IL: Trial in doubt for medical ID theft case

Way back when, I had written myself a note about a case in which five Indiana residents had been indicted on charges that related to an ID fraud conspiracy involving theft of patient information. According to the press release in December 2013 from the  U.S. Attorney’s Office for the Northern District of Indiana, the five individuals were indicted November 21, 2013  and were charged as follows:

  • Alexis Young: Conspiracy to Commit Identity Theft; Aggravated Identity Theft; HIPAA Violation; Unlawful Use of Social Security Numbers
  • Angela Young: Conspiracy to Commit Identity Theft; Aggravated Identity Theft
  • Cynthia Mullins: Conspiracy to Commit Identity Theft
  • Montrease Young: Conspiracy to Commit Identity Theft
  • Chavon Jackson: Conspiracy to Commit Identity Theft

Although it was not indicated in the press release, Angela Young was also charged with HIPAA violations.

Although the case was entered in PACER (United States of America v. Young et al., 2:13-cr-00138-JVB-JEM-1), the indictment did not name the covered entity that had patient data stolen from it. The only details I could glean was that Angela Young was employed as a clerk at a medical facility in Illinois, and her position gave her access to patients’ identity information. The indictment also indicated that the crime occurred in Indiana, and involved conspirators using the patient information Angela Young obtained to open credit cards. The scheme ran from June 2007 – October 2009.

The total number of patients whose information was stolen was not disclosed.

With a court date approaching this month, there were two developments of note in the prosecution of Alexis Young.

On March 6, the government filed a notice of intent to introduce evidence of other crimes, wrongs, or acts under Federal Rules of Evidence 404(b).  According to the notice, the government may (but isn’t committed to) seek to admit evidence regarding:

  • State of Illinois arrest relating to fraud and the use of an individual’s information without the knowledge, authority, or permission of the victims.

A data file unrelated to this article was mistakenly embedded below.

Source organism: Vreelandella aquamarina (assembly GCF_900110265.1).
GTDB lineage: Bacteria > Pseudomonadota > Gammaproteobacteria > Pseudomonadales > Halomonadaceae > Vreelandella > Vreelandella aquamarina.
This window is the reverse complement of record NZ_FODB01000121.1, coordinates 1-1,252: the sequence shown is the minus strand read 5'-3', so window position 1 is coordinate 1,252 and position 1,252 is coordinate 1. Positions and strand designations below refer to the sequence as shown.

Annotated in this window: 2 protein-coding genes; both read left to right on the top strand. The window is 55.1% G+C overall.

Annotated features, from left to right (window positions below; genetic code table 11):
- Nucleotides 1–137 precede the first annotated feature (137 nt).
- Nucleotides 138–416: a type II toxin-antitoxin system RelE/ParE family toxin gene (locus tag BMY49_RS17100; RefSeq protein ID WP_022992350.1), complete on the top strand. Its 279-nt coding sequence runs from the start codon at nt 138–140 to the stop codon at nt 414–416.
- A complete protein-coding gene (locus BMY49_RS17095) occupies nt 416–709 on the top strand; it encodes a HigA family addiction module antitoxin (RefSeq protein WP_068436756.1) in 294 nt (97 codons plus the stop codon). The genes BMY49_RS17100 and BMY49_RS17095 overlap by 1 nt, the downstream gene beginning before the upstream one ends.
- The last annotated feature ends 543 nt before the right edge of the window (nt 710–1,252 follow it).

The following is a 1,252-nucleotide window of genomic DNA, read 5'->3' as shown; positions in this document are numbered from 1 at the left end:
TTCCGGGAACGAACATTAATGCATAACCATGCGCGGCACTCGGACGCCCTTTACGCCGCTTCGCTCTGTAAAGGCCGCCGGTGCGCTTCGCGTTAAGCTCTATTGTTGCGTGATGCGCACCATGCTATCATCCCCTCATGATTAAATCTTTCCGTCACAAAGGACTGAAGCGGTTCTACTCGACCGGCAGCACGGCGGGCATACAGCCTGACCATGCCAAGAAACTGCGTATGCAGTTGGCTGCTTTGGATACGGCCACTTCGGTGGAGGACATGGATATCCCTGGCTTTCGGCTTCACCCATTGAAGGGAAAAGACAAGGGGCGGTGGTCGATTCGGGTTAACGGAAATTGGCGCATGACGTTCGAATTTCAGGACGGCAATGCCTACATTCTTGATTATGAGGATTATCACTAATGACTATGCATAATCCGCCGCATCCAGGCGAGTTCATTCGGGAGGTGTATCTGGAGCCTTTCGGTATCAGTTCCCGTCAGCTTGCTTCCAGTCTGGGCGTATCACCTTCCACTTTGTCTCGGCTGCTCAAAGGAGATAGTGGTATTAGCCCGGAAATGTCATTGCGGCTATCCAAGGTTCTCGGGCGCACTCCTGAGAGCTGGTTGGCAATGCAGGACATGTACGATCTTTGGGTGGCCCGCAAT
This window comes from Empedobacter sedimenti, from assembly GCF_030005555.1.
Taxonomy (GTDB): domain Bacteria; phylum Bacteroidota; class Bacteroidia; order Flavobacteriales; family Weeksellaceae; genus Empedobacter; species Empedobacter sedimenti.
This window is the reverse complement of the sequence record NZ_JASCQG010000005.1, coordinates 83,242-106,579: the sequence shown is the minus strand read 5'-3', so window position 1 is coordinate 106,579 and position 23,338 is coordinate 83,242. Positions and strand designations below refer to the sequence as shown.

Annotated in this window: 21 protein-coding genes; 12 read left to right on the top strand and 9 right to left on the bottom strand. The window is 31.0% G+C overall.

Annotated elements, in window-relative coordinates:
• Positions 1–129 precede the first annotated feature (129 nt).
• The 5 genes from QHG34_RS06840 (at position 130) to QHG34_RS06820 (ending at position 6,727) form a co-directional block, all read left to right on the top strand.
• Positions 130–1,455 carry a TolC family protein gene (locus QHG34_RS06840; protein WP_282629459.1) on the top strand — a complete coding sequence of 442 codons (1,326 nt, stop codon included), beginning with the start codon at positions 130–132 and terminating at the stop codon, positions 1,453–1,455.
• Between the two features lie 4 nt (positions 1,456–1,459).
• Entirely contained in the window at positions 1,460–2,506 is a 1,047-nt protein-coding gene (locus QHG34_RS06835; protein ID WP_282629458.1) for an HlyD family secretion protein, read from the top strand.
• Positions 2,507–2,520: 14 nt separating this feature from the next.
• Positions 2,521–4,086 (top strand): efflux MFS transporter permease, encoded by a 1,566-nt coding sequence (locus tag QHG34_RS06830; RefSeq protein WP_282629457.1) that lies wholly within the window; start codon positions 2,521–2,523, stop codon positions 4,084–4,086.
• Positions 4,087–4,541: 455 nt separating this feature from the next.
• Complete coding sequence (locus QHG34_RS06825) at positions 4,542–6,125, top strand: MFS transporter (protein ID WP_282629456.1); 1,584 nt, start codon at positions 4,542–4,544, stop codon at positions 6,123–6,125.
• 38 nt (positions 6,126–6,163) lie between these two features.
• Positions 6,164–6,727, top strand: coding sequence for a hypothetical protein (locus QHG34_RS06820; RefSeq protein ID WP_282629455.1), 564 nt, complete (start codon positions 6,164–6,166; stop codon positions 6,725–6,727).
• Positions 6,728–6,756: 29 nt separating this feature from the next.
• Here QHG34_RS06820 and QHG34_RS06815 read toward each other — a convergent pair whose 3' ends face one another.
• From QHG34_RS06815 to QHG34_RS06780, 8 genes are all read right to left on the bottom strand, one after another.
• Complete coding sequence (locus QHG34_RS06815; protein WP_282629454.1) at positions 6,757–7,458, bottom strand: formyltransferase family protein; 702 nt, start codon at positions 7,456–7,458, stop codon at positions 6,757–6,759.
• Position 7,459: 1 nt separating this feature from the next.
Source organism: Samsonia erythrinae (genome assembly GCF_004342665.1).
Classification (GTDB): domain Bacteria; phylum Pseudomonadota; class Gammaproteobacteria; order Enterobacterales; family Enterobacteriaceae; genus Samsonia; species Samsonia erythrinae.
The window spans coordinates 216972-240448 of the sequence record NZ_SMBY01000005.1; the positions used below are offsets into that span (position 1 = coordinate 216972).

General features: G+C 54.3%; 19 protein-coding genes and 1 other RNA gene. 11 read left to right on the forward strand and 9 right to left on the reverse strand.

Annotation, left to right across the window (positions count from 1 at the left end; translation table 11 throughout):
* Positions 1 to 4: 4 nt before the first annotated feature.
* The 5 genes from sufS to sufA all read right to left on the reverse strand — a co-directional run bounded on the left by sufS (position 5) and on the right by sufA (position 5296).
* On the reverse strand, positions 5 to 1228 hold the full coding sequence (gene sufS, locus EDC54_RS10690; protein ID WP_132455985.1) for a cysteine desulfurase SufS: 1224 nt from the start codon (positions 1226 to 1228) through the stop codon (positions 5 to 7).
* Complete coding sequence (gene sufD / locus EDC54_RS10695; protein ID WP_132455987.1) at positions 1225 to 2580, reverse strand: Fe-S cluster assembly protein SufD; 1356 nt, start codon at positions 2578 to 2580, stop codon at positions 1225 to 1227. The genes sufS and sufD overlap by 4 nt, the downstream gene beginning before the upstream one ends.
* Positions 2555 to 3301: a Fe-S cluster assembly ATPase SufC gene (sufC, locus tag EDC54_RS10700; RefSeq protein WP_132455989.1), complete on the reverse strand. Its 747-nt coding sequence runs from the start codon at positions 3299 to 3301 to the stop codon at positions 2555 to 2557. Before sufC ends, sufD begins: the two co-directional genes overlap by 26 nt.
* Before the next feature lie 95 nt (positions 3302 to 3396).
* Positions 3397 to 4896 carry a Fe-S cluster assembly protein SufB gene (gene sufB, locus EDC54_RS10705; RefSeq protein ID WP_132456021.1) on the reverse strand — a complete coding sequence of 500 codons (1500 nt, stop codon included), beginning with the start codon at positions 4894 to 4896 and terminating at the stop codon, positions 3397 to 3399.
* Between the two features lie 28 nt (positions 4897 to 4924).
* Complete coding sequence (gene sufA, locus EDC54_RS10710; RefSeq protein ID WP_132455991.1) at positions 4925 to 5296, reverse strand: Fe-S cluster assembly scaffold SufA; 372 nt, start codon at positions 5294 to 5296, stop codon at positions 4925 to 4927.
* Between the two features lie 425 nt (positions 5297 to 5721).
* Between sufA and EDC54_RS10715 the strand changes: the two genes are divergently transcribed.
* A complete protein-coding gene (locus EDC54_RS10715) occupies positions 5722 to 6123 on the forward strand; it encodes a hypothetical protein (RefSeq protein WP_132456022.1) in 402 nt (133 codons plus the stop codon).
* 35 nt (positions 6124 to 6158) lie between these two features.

• State of Indiana arrest relating to fraud and the use of an individual’s information without the knowledge, authority, or permission of the victims.

The other development of note is that Alexis Young’s case has been severed from Montrease Young’s case. Inspection of court filings indicates that they both intend to point the finger at each other. With antagonistic defenses, Alexis Young’s attorney sought to sever the cases, noting that Montrease Young’s counsel would essentially be functioning as a second prosecutor and if the jury believed Montrease Young, it would impair Alexis Young’s defense. The court agreed to sever the trials.

Teresa Auch Schultz reports that both Alexis Young and Montrease Young, who are not related to each other, have been busy after defendant Angela Young agreed to plead guilty and become a cooperating witness for federal attorneys.

Angela Young and Alexis Young are half-sisters, Schultz reports.

But wait, it gets more complicated. Schultz reports that Montrease Young’s attorney has moved to dismiss the indictment against her client, because prosecutors turned over a lot of evidence too close to the trial date for her to review and prepare.

Schultz also reports that

Angela Young admitted in her plea deal that she used her position at a medical facility in Illinois to steal client information such as their credit card and Social Security numbers. She would then give this information to Alexis Young and Montrease Young, who would use the existing credit cards and open up new ones as well. The agreement said Angela Young was responsible for $250,000 to $400,000 in losses.

Read more on Chicago Tribune.  Angela Young’s plea agreement stated that in her position, she had access to patients’

names, dates of birth, social security account numbers (SSNs), drivers’ licenses, insurance cards, credit cards, checking accounts, and billing statements of the patients and their representatives, i.e. individuals who made payments on behalf of the patients at the medical facility.

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